Sovereign Wealth Partners and InvestSense Pty Ltd
Most equity markets ended March higher, despite, or perhaps even because of, the war in Ukraine, with Australia, the best performing market up by almost 6%. This was mostly thanks to Energy stocks and in Australia’s case Iron Ore prices as well as the other commodities that we produce. The local banks also made a meaningfully positive contribution as the economic outlook for Australia seemed to brighten – a combination of gathering economic momentum due to reopening as well as the prospect of being one of only a few commodity-rich democracies. The quarter was nevertheless the worst in 2 years with overseas markets down around 5%, Australia flat and the UK’s FTSE 100 the best performing major market behind gold, with returns of 2% and 4% respectively.
The one constant was the bond market, with yields rising consistently throughout the period except for a brief dip at the onset of the war. Mounting inflation pressures that, have only been exacerbated by the Ukraine War, have made it increasingly obvious that the Federal Reserve and other central banks are likely to have little choice but to ramp up rates quicker than they would have otherwise liked amidst a fragile recovery and even the growing prospect of an imminent recession.
Popular gauges that use metrics like energy prices and the slope of the yield curve put the probability of a recession sometime this year at around 50% which makes the stock market’s resilience all the more surprising. A so-called inverted yield curve (which the bond market has been flirting with in recent weeks) means longer-term yields are lower than short term yields, implying that rates are expected to fall in the future in response to very weak economic activity.
The initial falls in January and early February are most likely related to rising interest rates and inflation expectations in the context of moderating growth (higher rates mean the value in today’s money of future cash flows becomes less).
The strength of markets in March on the other hand is perplexing many market watchers. Prominent explanations include the flow effects of rotation out of particularly inflation-sensitive fixed income bonds into equities and maybe a sense of geopolitical relief that Xi Jinping might have become less likely to launch his own assault on Taiwan. The first explanation is supported by the performance of global sectors which saw typically defensive stocks like utilities, consumer staples and healthcare perform especially well. The latter explanation is also supported by the bounce in large and influential Chinese tech stocks in recent weeks although other emerging markets have done even better (Brazil is up some 15% this year).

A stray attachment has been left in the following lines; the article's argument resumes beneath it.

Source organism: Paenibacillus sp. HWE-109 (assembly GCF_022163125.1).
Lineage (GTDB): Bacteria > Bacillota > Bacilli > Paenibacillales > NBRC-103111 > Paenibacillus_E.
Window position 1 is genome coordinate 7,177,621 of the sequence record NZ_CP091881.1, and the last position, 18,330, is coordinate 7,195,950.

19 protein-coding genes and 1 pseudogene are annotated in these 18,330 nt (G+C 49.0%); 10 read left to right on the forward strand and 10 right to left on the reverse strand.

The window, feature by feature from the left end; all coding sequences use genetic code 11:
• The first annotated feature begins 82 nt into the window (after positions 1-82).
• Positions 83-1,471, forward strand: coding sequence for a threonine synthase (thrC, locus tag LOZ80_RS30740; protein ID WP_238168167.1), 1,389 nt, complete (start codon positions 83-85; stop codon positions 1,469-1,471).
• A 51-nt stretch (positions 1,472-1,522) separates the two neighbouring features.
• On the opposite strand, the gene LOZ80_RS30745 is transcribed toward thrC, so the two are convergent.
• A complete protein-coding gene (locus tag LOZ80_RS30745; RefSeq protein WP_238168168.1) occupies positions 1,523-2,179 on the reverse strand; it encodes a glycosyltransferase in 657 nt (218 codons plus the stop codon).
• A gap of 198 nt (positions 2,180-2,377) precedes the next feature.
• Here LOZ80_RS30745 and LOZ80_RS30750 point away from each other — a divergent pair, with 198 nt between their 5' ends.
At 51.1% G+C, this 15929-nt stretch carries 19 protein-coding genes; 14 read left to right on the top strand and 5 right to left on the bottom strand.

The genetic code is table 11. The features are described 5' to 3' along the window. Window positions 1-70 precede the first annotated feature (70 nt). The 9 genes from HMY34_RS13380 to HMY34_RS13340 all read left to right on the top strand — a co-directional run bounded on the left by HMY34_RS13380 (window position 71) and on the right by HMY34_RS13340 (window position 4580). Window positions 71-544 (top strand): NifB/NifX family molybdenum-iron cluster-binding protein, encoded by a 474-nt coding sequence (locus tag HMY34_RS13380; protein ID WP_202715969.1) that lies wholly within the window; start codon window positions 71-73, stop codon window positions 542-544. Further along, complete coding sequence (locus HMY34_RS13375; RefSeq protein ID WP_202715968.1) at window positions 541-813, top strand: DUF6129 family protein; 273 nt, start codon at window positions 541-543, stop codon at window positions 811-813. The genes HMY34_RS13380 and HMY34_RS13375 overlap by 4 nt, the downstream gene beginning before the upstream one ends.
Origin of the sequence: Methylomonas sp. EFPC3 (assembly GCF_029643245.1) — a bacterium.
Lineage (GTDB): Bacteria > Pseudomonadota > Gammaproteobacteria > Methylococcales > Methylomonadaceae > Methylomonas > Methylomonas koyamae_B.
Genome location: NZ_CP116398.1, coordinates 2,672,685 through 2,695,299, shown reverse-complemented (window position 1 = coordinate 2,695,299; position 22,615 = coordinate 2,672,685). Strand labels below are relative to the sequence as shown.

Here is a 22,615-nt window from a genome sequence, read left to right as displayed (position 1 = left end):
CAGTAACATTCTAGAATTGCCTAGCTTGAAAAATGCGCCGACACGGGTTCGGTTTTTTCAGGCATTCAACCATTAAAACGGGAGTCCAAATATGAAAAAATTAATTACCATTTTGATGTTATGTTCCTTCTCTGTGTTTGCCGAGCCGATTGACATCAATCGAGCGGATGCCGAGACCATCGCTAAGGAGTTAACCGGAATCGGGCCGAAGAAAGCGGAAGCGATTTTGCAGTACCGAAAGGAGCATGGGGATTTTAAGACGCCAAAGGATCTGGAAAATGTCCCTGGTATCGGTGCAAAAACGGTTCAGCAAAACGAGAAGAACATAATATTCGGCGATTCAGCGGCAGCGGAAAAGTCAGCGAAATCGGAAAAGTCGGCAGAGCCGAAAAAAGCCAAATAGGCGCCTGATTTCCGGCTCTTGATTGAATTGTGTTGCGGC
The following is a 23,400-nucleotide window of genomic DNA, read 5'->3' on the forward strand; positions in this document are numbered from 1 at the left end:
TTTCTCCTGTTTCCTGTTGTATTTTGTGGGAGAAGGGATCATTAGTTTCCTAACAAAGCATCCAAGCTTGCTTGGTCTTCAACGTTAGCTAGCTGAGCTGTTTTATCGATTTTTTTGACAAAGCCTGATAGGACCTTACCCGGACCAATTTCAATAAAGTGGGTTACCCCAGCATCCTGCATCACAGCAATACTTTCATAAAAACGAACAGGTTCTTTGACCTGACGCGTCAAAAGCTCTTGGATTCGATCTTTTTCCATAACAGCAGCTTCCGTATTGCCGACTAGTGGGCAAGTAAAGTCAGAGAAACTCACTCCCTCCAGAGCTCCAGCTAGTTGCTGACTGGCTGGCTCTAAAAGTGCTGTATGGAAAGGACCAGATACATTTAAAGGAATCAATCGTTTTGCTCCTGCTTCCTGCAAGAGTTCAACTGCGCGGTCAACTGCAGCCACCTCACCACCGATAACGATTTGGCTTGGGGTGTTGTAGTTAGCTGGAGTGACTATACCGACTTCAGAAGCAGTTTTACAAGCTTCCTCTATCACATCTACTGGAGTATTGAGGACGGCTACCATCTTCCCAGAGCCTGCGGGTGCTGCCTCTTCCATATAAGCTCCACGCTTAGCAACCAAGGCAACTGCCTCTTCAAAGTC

Relative to their risk profile therefore, bond investors have had the worst of it this year as government bonds have fallen by similar amounts to global equity markets and high-grade fixed income credit has actually performed worse (down by 8-9%) as it has been subject to both interest rate rises and (so far) modest increases in credit spreads. In March 2020 similar falls were experienced but it was mainly due to corporate credit concerns. For government bond investors you would have to go back to the early 1980’s to have experienced anything similar in terms of short-term losses. That makes the lacklustre returns of minus 2-3% from many of the more actively managed diversified and floating rate bond funds since the beginning of the year a little more palatable.
It now seems clear that central banks are stuck between a rock and a hard place, and they are desperately hoping that inflation pressures subside before they are forced to take the kind of action that would precipitate a recession, or at least be seen to have done (it is possible a recession is already underway).
With a great deal of hindsight, it seems that the policy mistake was made last year but that is now spilt milk. That might seem to be an obvious cue to position defensively but as the last few weeks have shown second-guessing the market is fraught with difficulty and the flow/rotational effects described above can lead to unexpected outcomes.
For our part, we tend to position for the long term and try not to be surprised when markets quickly discount long-term risk premiums in a short space of time. We are keeping any eye on some of the long-term scenarios that could suddenly arrive on our doorsteps in the coming months. As well as inflation and rates we are also keeping a particularly keen eye on liquidity trends and credit markets (where all is reasonably quiet for now).